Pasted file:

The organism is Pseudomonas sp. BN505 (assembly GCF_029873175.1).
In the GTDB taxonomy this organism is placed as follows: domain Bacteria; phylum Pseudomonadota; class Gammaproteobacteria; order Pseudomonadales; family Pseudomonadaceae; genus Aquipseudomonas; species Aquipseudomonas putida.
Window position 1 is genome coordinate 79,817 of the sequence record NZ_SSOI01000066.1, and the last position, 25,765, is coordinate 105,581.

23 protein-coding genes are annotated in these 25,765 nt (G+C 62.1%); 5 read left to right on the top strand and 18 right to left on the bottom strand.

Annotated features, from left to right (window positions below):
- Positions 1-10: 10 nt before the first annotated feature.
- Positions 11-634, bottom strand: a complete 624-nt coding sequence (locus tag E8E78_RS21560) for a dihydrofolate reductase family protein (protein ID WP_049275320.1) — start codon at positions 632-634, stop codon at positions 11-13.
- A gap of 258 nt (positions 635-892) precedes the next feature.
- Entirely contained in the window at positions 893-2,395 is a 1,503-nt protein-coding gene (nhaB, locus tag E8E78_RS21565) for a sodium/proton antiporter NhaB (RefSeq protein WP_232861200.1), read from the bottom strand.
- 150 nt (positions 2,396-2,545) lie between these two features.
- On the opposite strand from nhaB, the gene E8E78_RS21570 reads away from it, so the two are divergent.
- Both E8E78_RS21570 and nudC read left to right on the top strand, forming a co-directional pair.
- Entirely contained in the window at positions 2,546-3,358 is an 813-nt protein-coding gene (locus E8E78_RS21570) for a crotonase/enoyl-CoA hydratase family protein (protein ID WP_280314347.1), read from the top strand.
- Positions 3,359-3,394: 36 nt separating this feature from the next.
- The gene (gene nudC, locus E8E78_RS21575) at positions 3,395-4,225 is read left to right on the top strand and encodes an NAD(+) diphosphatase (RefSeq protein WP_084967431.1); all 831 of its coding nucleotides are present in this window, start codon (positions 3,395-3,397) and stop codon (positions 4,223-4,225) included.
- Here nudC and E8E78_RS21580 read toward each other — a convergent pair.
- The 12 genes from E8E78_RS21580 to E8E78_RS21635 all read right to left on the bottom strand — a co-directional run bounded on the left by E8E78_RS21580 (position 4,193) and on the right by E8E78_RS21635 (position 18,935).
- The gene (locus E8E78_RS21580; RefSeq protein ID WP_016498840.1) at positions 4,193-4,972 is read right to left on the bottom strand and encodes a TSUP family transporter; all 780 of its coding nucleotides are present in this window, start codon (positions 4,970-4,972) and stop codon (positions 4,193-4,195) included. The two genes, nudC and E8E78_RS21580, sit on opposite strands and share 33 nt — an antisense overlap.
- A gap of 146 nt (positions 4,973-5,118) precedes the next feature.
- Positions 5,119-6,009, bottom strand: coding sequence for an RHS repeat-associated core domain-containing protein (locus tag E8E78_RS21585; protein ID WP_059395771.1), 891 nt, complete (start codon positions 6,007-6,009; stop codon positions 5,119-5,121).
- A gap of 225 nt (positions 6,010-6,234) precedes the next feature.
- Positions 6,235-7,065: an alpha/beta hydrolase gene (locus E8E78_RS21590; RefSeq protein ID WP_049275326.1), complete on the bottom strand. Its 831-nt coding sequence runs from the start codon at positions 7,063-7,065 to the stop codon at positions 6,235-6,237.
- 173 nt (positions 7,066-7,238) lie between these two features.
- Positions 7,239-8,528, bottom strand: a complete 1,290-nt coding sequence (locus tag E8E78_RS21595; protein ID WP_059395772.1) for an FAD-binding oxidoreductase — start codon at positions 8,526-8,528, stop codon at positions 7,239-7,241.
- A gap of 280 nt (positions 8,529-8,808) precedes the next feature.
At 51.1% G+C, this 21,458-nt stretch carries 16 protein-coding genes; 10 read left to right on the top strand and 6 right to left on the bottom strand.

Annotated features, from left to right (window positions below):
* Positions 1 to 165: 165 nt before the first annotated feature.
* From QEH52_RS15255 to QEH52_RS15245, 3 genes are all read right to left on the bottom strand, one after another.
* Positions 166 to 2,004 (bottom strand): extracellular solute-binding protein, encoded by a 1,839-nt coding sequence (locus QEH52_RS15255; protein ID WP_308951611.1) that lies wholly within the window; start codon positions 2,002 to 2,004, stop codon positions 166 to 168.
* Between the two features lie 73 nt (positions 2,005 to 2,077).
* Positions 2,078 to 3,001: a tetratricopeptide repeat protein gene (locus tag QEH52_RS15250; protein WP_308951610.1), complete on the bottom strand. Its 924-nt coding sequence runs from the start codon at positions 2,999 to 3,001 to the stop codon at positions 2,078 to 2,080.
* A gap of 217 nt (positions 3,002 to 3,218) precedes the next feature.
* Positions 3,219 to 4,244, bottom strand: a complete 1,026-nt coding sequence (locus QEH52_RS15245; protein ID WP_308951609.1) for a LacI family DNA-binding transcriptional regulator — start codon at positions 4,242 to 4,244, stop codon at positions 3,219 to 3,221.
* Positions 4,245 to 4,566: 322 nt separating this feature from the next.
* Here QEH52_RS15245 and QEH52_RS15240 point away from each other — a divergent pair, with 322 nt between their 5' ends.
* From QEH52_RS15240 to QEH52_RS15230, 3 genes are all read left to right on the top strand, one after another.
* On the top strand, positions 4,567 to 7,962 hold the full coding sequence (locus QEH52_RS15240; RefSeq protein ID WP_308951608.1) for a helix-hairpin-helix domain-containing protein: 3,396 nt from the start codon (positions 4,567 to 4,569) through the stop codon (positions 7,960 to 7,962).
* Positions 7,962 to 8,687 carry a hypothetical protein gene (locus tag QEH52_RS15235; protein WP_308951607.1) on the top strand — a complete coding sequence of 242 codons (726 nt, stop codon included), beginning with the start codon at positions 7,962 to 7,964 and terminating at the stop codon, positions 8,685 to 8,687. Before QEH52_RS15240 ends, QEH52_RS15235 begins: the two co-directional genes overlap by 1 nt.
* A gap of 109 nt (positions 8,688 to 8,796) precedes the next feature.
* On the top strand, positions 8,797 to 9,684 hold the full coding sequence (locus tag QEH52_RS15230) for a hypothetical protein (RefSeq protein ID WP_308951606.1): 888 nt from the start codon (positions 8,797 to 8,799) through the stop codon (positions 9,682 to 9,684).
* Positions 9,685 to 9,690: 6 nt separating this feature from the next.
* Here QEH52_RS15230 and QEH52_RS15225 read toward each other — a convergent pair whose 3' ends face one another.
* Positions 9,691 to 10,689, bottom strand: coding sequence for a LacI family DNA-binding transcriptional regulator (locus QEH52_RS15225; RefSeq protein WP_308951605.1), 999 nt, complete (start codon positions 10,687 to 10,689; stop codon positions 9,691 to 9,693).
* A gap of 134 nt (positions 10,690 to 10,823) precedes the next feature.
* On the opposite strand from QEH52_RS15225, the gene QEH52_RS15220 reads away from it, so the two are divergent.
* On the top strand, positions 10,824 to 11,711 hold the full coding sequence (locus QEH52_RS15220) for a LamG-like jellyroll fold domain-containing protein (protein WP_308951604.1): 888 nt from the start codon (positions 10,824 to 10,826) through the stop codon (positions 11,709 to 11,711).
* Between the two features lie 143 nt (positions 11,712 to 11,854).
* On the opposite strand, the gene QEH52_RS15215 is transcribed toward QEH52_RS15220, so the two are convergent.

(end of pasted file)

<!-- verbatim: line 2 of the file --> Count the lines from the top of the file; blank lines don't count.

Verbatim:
In the GTDB taxonomy this organism is placed as follows: domain Bacteria; phylum Pseudomonadota; class Gammaproteobacteria; order Pseudomonadales; family Pseudomonadaceae; genus Aquipseudomonas; species Aquipseudomonas putida.